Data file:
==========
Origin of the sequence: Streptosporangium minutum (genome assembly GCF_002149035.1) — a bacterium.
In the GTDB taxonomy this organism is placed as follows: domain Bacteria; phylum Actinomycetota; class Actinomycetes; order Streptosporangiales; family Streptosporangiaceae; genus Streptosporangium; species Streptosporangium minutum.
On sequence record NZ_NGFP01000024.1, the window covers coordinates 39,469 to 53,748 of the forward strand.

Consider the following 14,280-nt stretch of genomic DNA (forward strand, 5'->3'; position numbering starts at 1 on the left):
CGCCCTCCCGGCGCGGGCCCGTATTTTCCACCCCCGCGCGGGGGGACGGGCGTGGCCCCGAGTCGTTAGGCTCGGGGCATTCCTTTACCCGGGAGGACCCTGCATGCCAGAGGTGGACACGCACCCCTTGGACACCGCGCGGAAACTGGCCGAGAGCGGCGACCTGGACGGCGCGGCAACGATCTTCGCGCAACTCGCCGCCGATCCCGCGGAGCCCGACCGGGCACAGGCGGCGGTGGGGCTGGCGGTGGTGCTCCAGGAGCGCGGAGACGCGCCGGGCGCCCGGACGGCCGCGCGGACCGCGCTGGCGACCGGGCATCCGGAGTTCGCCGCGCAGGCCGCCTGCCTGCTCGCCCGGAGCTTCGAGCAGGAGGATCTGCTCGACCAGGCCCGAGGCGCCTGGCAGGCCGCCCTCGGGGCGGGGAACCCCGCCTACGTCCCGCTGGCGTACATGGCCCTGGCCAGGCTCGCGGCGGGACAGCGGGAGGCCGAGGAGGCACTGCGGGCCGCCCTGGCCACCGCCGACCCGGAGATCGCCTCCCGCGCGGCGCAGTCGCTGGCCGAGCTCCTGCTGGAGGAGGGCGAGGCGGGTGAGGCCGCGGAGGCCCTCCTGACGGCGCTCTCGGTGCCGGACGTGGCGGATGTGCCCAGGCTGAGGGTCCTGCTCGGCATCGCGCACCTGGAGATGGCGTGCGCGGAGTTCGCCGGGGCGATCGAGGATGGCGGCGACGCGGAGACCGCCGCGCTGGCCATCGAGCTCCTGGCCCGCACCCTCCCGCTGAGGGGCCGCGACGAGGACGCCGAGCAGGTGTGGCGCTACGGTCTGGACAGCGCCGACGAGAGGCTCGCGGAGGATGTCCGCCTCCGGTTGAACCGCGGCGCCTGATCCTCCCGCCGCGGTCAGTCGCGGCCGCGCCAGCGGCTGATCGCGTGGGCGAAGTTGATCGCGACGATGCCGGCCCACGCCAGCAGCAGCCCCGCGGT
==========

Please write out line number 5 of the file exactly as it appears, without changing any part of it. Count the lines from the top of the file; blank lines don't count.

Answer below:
CGCCCTCCCGGCGCGGGCCCGTATTTTCCACCCCCGCGCGGGGGGACGGGCGTGGCCCCGAGTCGTTAGGCTCGGGGCATTCCTTTACCCGGGAGGACCCTGCATGCCAGAGGTGGACACGCACCCCTTGGACACCGCGCGGAAACTGGCCGAGAGCGGCGACCTGGACGGCGCGGCAACGATCTTCGCGCAACTCGCCGCCGATCCCGCGGAGCCCGACCGGGCACAGGCGGCGGTGGGGCTGGCGGTGGTGCTCCAGGAGCGCGGAGACGCGCCGGGCGCCCGGACGGCCGCGCGGACCGCGCTGGCGACCGGGCATCCGGAGTTCGCCGCGCAGGCCGCCTGCCTGCTCGCCCGGAGCTTCGAGCAGGAGGATCTGCTCGACCAGGCCCGAGGCGCCTGGCAGGCCGCCCTCGGGGCGGGGAACCCCGCCTACGTCCCGCTGGCGTACATGGCCCTGGCCAGGCTCGCGGCGGGACAGCGGGAGGCCGAGGAGGCACTGCGGGCCGCCCTGGCCACCGCCGACCCGGAGATCGCCTCCCGCGCGGCGCAGTCGCTGGCCGAGCTCCTGCTGGAGGAGGGCGAGGCGGGTGAGGCCGCGGAGGCCCTCCTGACGGCGCTCTCGGTGCCGGACGTGGCGGATGTGCCCAGGCTGAGGGTCCTGCTCGGCATCGCGCACCTGGAGATGGCGTGCGCGGAGTTCGCCGGGGCGATCGAGGATGGCGGCGACGCGGAGACCGCCGCGCTGGCCATCGAGCTCCTGGCCCGCACCCTCCCGCTGAGGGGCCGCGACGAGGACGCCGAGCAGGTGTGGCGCTACGGTCTGGACAGCGCCGACGAGAGGCTCGCGGAGGATGTCCGCCTCCGGTTGAACCGCGGCGCCTGATCCTCCCGCCGCGGTCAGTCGCGGCCGCGCCAGCGGCTGATCGCGTGGGCGAAGTTGATCGCGACGATGCCGGCCCACGCCAGCAGCAGCCCCGCGGT